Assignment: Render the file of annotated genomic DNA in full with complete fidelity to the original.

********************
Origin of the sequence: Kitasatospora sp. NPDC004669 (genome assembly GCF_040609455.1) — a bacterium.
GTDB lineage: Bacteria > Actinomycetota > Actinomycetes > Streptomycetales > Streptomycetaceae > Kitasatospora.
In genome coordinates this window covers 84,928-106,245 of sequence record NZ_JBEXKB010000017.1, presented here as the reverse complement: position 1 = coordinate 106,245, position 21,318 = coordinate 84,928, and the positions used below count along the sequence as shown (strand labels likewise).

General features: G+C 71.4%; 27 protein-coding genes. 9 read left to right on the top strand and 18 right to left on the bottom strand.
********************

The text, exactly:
Origin of the sequence: Kitasatospora sp. NPDC004669 (genome assembly GCF_040609455.1) — a bacterium.
GTDB lineage: Bacteria > Actinomycetota > Actinomycetes > Streptomycetales > Streptomycetaceae > Kitasatospora.
In genome coordinates this window covers 84,928-106,245 of sequence record NZ_JBEXKB010000017.1, presented here as the reverse complement: position 1 = coordinate 106,245, position 21,318 = coordinate 84,928, and the positions used below count along the sequence as shown (strand labels likewise).

General features: G+C 71.4%; 27 protein-coding genes. 9 read left to right on the top strand and 18 right to left on the bottom strand.